This series is meant to empower organizations with key indicators on the current state of cybersecurity. As the only security provider embedded in the firmware of more than 600 million devices, Absolute’s unique position enables a more complete picture – and a single-source-of-truth intelligence to empower IT and security teams to eliminate potential blind spots and minimize risk exposure.
Leveraging millions of anonymized data points adapted from a global customer base, this series will feature insights into device and application health, device mobility, sensitive data exposure, and more – with detailed views by vertical, region, and organization size.
The endpoint attack surface grows as vulnerabilities remain unaddressed
In 2022, 20,265 new software vulnerabilities have been identified and reported on thus far. This is up from 20,171 in the entire year of 2021, and 18,325 in 2019. That is no small amount, considering the steps required for IT and security teams to acknowledge each of these vulnerabilities and push updates to every single endpoint owned or maintained by an organization.
When it comes to Windows 10 devices, new updates emerge every month on Microsoft’s Patch Tuesday. It can become cumbersome for organizations to keep Windows devices up to date with the latest patches. But in failing to do so, they are opening themselves up to potential compromise.
Absolute’s analysis found the average Windows 10 Enterprise device to be 59 days behind on patching, with government and retail reporting the longest delays in Enterprise (83 and 77 days, respectively). When Education is brought into the fold, the patching lag gets even more severe with those devices found to be 115 days behind, on average.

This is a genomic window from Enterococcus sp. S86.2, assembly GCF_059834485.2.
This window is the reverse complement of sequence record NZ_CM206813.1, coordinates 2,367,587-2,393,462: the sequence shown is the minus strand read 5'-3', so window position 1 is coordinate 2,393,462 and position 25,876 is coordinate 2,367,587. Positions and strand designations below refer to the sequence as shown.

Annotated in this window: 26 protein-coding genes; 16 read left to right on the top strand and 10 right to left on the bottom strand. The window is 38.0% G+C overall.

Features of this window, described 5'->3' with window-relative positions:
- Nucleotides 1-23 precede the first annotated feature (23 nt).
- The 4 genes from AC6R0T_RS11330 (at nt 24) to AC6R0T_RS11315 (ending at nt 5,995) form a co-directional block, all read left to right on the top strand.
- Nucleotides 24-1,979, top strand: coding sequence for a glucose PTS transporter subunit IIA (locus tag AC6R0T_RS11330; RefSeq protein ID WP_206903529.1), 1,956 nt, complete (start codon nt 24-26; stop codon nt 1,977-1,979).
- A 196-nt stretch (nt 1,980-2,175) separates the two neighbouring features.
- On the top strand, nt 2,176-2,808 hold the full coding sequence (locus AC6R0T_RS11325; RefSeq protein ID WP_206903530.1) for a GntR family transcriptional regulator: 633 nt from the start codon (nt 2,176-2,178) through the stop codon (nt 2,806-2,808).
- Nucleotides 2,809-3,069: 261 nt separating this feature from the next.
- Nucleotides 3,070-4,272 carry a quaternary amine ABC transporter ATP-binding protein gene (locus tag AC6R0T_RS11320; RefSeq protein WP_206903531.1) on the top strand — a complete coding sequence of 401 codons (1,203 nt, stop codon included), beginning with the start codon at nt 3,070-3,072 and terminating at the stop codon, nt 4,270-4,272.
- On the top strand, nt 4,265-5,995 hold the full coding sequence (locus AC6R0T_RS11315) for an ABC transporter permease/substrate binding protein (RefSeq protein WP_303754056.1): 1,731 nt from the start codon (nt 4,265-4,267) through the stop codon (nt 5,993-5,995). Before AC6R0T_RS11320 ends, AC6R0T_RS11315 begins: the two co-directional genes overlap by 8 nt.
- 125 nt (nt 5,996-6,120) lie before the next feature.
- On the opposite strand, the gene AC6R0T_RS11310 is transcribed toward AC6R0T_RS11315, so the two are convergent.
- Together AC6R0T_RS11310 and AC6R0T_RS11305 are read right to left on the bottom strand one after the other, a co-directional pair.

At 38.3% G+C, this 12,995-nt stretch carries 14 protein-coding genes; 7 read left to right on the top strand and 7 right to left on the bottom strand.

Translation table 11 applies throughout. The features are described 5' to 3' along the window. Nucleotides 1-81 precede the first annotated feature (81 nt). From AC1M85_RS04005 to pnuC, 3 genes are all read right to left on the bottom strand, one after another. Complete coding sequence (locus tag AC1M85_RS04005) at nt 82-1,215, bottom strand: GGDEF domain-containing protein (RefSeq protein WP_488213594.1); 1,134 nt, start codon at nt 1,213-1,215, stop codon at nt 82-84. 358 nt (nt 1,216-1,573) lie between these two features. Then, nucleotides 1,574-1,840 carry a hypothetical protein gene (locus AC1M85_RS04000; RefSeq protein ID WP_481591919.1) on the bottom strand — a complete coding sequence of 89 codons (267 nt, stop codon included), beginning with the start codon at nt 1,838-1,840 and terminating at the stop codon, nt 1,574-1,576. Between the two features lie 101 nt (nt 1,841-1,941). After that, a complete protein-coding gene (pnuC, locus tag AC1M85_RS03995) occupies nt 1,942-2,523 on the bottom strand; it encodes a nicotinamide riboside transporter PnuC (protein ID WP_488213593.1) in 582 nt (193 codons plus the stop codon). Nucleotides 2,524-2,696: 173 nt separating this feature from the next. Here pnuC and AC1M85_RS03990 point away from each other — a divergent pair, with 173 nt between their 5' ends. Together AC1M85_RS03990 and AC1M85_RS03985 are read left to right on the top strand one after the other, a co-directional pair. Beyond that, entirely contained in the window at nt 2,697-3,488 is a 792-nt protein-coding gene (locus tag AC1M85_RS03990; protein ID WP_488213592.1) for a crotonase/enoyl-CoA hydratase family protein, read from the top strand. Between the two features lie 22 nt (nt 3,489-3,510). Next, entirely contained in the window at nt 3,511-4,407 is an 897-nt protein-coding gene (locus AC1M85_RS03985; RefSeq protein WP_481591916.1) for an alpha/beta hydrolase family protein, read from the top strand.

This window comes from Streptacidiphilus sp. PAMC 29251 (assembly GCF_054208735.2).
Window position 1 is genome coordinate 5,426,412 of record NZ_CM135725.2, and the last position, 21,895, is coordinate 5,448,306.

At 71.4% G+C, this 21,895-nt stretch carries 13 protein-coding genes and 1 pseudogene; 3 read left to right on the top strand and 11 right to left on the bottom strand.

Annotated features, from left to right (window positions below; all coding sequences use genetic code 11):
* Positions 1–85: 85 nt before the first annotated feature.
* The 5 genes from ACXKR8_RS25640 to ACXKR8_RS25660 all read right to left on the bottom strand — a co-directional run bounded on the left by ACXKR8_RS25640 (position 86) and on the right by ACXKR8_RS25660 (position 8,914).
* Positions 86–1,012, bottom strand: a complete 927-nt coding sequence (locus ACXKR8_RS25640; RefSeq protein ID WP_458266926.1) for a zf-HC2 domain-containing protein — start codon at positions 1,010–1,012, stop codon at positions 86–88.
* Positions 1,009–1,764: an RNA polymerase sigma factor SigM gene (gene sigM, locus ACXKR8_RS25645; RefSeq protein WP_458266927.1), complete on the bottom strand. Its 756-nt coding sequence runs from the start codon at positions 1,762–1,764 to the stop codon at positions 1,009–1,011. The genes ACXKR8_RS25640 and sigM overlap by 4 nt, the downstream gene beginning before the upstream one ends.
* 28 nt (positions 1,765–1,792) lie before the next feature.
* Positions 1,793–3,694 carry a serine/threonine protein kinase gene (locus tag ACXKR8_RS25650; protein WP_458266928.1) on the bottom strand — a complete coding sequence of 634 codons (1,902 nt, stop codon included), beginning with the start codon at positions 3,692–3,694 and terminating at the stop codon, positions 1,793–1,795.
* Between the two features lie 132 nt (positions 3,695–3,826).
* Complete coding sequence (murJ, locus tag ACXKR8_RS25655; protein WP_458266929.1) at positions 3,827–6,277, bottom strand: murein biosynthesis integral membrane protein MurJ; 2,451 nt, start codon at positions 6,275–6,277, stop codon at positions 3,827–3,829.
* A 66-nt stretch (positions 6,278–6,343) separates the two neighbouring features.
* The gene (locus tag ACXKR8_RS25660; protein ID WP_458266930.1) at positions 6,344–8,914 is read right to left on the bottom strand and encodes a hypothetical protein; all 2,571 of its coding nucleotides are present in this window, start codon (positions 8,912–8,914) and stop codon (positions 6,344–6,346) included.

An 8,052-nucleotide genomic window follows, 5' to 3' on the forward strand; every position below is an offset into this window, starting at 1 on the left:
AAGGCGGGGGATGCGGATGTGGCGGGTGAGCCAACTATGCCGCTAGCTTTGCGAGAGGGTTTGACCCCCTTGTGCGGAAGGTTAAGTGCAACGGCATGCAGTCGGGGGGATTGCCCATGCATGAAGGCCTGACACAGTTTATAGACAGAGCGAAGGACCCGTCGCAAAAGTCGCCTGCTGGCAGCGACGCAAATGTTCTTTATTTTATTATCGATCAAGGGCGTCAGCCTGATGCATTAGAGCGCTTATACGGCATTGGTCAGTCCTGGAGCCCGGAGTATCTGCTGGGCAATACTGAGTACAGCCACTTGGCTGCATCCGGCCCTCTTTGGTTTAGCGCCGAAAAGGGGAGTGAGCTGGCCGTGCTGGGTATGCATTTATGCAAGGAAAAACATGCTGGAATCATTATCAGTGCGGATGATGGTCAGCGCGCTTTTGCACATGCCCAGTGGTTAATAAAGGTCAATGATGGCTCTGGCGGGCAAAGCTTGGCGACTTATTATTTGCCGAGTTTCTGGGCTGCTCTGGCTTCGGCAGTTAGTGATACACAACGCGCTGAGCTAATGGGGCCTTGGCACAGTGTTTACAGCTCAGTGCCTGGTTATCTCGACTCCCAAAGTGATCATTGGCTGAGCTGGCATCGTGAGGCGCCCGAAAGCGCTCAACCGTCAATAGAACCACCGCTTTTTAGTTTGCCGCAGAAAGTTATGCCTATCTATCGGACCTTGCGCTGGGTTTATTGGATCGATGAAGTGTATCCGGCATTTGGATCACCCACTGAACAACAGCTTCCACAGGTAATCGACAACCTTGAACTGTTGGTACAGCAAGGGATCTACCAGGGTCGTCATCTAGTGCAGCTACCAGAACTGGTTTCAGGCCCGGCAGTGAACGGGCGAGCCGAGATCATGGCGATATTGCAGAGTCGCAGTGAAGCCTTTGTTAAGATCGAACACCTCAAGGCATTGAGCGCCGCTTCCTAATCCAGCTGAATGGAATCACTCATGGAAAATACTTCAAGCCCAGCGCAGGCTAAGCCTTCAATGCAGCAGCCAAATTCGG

Looking at the total number of vulnerabilities addressed on Patch Tuesday in July and August alone, it shows that these devices are susceptible to more than 200 vulnerabilities that have a fix available – including 21 deemed critical and one already being exploited.
Critical vulnerabilities are defined as those CVEs with a publicly available mechanism to exploit them. This means hackers on the Web have published code open to them to exploit organizations’ devices, if that vulnerability hasn’t been patched. They are in other words, free to be attacked with extremely low effort.
Knowing this, one would think the urgency would be high to deploy vulnerability patches. That being said, potentially due to monotony or a simple lack of resources and time, organizations’ devices go unpatched for lengthy periods of time.
While, the most interesting trend Absolute’s data uncovered was that smaller organizations - with fewer devices - saw longer delays.
This analysis goes to show that a considerable number of endpoints are currently out of date when it comes to patching and are therefore vulnerable to exploitation and attack. This is the case across highly regulated industries like Government, Professional Services, and Education. These organizations are held accountable for ensuring their data and endpoints remain secure.
Visibility is always the first step in rectifying an issue like this. Knowing how many devices are out of date and the risk this presents, allows for IT admins to take steps to ensure patches are deployed (and that devices can’t operate without these steps being taken).
Absolute Resilience gives IT teams a simple fix. The solution not only presents a real-time view in terms of endpoints requiring patching, but it can push updates to devices without any required end user action. This eliminates the manual efforts required by IT teams and ensures all software on the device is up to date, reducing their vulnerability.
With Absolute the health of every application is consistently monitored and rectified, if necessary, thanks to its intelligent self-healing capabilities. To learn more, book a demo with one of our specialists today.
To develop this analysis, anonymized data was analyzed from various subsets of more than 14 million Absolute-enabled devices - active across nearly 18,000 global customers - over a 2-week period in August 2022. Data and information has also been sourced from trusted third-party sources, as cited.